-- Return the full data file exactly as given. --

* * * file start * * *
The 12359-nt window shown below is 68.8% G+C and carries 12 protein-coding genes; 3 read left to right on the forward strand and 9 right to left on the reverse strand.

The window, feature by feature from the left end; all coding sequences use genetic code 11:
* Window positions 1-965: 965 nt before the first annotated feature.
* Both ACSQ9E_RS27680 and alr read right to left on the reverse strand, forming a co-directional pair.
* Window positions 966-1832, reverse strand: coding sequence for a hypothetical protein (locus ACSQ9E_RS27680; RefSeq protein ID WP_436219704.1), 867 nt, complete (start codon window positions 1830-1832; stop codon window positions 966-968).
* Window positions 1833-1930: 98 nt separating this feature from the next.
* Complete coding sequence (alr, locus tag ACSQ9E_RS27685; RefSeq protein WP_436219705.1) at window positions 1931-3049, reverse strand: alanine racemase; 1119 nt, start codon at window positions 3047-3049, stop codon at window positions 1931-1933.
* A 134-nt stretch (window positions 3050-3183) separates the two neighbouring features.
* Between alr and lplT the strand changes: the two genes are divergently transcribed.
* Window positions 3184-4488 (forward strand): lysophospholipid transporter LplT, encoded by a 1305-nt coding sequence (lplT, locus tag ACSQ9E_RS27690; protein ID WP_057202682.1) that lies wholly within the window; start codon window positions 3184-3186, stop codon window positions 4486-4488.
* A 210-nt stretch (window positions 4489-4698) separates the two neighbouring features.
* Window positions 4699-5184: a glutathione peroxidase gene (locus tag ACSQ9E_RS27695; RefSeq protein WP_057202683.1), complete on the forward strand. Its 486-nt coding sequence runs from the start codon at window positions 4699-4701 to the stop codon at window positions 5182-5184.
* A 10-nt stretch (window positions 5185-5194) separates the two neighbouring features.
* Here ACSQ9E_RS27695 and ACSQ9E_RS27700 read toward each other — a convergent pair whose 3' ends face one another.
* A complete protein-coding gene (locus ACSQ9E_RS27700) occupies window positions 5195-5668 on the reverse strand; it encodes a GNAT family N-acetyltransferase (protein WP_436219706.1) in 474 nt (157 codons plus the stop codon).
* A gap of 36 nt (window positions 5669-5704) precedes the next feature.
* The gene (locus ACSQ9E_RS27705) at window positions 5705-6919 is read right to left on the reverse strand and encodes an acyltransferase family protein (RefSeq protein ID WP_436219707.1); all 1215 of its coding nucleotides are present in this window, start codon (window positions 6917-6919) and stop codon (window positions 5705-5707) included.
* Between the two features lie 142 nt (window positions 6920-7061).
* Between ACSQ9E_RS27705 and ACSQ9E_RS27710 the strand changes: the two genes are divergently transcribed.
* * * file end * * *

The 12359-nt window shown below is 68.8% G+C and carries 12 protein-coding genes; 3 read left to right on the forward strand and 9 right to left on the reverse strand.

The window, feature by feature from the left end; all coding sequences use genetic code 11:
* Window positions 1-965: 965 nt before the first annotated feature.
* Both ACSQ9E_RS27680 and alr read right to left on the reverse strand, forming a co-directional pair.
* Window positions 966-1832, reverse strand: coding sequence for a hypothetical protein (locus ACSQ9E_RS27680; RefSeq protein ID WP_436219704.1), 867 nt, complete (start codon window positions 1830-1832; stop codon window positions 966-968).
* Window positions 1833-1930: 98 nt separating this feature from the next.
* Complete coding sequence (alr, locus tag ACSQ9E_RS27685; RefSeq protein WP_436219705.1) at window positions 1931-3049, reverse strand: alanine racemase; 1119 nt, start codon at window positions 3047-3049, stop codon at window positions 1931-1933.
* A 134-nt stretch (window positions 3050-3183) separates the two neighbouring features.
* Between alr and lplT the strand changes: the two genes are divergently transcribed.
* Window positions 3184-4488 (forward strand): lysophospholipid transporter LplT, encoded by a 1305-nt coding sequence (lplT, locus tag ACSQ9E_RS27690; protein ID WP_057202682.1) that lies wholly within the window; start codon window positions 3184-3186, stop codon window positions 4486-4488.
* A 210-nt stretch (window positions 4489-4698) separates the two neighbouring features.
* Window positions 4699-5184: a glutathione peroxidase gene (locus tag ACSQ9E_RS27695; RefSeq protein WP_057202683.1), complete on the forward strand. Its 486-nt coding sequence runs from the start codon at window positions 4699-4701 to the stop codon at window positions 5182-5184.
* A 10-nt stretch (window positions 5185-5194) separates the two neighbouring features.
* Here ACSQ9E_RS27695 and ACSQ9E_RS27700 read toward each other — a convergent pair whose 3' ends face one another.
* A complete protein-coding gene (locus ACSQ9E_RS27700) occupies window positions 5195-5668 on the reverse strand; it encodes a GNAT family N-acetyltransferase (protein WP_436219706.1) in 474 nt (157 codons plus the stop codon).
* A gap of 36 nt (window positions 5669-5704) precedes the next feature.
* The gene (locus ACSQ9E_RS27705) at window positions 5705-6919 is read right to left on the reverse strand and encodes an acyltransferase family protein (RefSeq protein ID WP_436219707.1); all 1215 of its coding nucleotides are present in this window, start codon (window positions 6917-6919) and stop codon (window positions 5705-5707) included.
* Between the two features lie 142 nt (window positions 6920-7061).
* Between ACSQ9E_RS27705 and ACSQ9E_RS27710 the strand changes: the two genes are divergently transcribed.